Technically, we also confirm the following propositions.

The Itô formula approach almost surely diverges around a domain boundary regardless of target distributions and transform functions (Theorem 2).

The CoRV approach with Lipschitz transform functions has a stationary distribution (Theorem 4) and converges weakly (Theorem 5) in the same order as SGLD on \({\mathbb{R}}\).
Note that our discussion follows the common setting of stochastic gradient MCMC as in previous studies (Welling and Teh 2011; Sato and Nakagawa 2014; Teh et al. 2016). That is, we adopt stochastic gradients with minibatch and omit a MetropolisHastings rejection step to avoid performance overhead on a massive dataset. Thus, we guarantee the sampling accuracy by discretization analysis of SDE instead of conforming to the detailed balance of a Markov chain.
2 Review: stochastic gradient MCMC
This section outlines the original stochastic gradient MCMC algorithm designed for unconstrained state space. Our notation uses a onedimensional parameter for simplicity. An extension of multidimensional cases is straightforward.
2.1 Langevin Monte Carlo
The Langevin Monte Carlo (LMC) is an efficient sampler for unbounded variables. Let us consider a target distribution \(\pi _\theta (\theta )\) and its potential \(U_\theta (\theta ) =  \log \pi _\theta (\theta )\). We put subscript \(_\theta\) to emphasize the distribution and potential represents the constrained random variable \(\theta\). The subscript is omitted when we discuss the unconstrained random variables. The LMC algorithm is
where \(U'_\theta (\theta ) = \frac{d}{d\theta } U_\theta (\theta )\), \({\mathcal{N}}(0,1)\) is the standard Gaussian distribution, and \(\epsilon _t>0\) is the step size.
As step size \(\epsilon _t \rightarrow 0\), the variable \(\theta _t\) becomes an Itô process described by an SDE
with the Wiener process W(t). In other words, the LMC algorithm (3) can be seen as a discretization of the SDE (4) called Langevin equation. From the Fokker–Planck equation, the Itô process \(\theta (t)\) is known to have the stationary distribution (Gardiner 2009)
Note that the LMC algorithm is capable of generating samples from the unnormalized form of density function \(\exp (U_\theta (\theta ))\). This property is favorable for handling Bayesian posteriors \(p(\theta x)=\frac{p(x\theta )p(\theta )}{\int p(x\theta )p(\theta ) d\theta }\), where the normalizing evidence term is often intractable.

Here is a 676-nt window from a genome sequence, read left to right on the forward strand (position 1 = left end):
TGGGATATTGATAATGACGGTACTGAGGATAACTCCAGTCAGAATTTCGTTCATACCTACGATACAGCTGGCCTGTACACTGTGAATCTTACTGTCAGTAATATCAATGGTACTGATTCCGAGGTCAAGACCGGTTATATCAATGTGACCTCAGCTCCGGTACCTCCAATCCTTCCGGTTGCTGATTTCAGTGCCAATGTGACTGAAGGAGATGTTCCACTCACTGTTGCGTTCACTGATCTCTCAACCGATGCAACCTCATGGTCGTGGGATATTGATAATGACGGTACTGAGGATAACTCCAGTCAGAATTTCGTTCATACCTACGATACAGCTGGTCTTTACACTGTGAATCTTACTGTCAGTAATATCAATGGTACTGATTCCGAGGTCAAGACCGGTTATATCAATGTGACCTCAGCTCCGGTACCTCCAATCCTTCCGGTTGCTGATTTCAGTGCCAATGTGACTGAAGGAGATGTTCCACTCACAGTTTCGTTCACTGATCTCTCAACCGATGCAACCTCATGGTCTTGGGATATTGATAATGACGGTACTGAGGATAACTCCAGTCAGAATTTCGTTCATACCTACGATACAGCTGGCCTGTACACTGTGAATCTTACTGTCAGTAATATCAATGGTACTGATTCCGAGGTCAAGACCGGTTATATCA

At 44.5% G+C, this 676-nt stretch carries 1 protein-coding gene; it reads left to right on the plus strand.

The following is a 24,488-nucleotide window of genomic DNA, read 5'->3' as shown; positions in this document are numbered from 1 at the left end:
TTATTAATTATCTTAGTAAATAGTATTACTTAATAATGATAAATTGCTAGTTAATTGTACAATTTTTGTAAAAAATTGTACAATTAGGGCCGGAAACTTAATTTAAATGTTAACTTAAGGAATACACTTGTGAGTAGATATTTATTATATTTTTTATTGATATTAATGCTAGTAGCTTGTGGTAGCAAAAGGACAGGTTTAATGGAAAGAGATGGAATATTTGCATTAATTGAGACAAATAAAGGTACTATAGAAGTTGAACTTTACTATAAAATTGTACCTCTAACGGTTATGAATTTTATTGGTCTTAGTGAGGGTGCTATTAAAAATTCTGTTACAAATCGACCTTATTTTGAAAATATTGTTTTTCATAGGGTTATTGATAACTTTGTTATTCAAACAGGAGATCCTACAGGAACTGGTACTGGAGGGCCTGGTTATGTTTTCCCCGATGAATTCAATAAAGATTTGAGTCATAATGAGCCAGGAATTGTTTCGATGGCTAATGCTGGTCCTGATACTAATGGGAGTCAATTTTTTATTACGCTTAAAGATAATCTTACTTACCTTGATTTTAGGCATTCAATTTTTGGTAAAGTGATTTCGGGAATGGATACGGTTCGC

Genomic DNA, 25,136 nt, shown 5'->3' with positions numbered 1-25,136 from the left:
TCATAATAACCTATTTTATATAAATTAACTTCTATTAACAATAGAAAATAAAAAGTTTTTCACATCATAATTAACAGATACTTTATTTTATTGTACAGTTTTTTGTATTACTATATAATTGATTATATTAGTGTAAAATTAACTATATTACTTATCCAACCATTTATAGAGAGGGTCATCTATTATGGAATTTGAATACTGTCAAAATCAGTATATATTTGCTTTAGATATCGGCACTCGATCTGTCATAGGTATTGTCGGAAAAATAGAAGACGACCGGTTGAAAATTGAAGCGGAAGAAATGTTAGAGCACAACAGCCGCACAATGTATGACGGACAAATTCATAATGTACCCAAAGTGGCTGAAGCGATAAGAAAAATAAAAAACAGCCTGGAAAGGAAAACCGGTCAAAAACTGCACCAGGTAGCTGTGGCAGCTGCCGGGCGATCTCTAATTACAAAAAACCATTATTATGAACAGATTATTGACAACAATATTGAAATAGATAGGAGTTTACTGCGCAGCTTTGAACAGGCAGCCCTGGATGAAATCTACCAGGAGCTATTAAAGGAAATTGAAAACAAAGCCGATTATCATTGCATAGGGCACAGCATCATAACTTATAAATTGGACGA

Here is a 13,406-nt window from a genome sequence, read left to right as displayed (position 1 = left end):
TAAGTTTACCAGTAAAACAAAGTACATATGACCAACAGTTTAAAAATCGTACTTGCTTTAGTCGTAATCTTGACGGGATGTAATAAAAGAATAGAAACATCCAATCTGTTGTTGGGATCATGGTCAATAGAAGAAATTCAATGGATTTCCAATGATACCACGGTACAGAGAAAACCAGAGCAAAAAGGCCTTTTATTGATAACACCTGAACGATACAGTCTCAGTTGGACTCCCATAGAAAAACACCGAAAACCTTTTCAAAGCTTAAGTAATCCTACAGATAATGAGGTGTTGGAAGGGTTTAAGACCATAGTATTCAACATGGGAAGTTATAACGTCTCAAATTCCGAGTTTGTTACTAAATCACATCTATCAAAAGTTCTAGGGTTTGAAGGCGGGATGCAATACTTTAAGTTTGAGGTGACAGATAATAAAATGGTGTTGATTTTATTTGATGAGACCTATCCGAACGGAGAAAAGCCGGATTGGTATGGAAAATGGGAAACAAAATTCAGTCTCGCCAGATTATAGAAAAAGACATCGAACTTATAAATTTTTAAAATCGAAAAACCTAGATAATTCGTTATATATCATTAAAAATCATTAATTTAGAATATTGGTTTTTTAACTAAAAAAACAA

2.2 Stochastic gradient Langevin dynamics
In Bayesian learning, the LMC algorithm is not scalable with respect to the number of data points. Let us consider that the target distribution is a Bayesian posterior of \(\theta\) given observation \(x = \{x_1, \dots , x_n \}\) with a prior \(p(\theta )\),
The potential \(U_\theta\) consists of the logarithm of prior and likelihood over the full data points. While LMC needs to calculate the derivative of potential
at each iteration, it is computationally intensive as the number of data points n grows large. This is critical in recent machine learning that uses big data.
To keep the time complexity constant, one can apply a stochastic approximation. Instead of the exact gradient, the stochastic gradient is computed via minibatch \(S_t\), only a subset of the full dataset,
It is a noisy approximation of \(U'_\theta (\theta )\). Replacing the exact gradient of LMC with stochastic gradient, the stochastic gradient Langevin dynamics (SGLD) algorithm generates the samples as follows:
SGLD also enjoys computational gain by omitting a MetropolisHastings rejection step, which ordinary MCMC methods usually run to ensure a detailed balance.
Due to the approximation of gradient and exclusion of the rejection step, SGLD may not necessarily satisfy the detailed balance of the Markov chain. Instead, the weak convergence with regard to SDE (4) has been discussed in the literature (Sato and Nakagawa 2014; Teh et al. 2016). Let stochastic gradient satisfy the following assumtion.
Assumption 1
(Gradient error) The stochastic gradient \(\widehat{U}'_\theta (\theta )\) is written by using the accurate gradient \(U'_\theta (\theta )\) and the error \(\delta\) as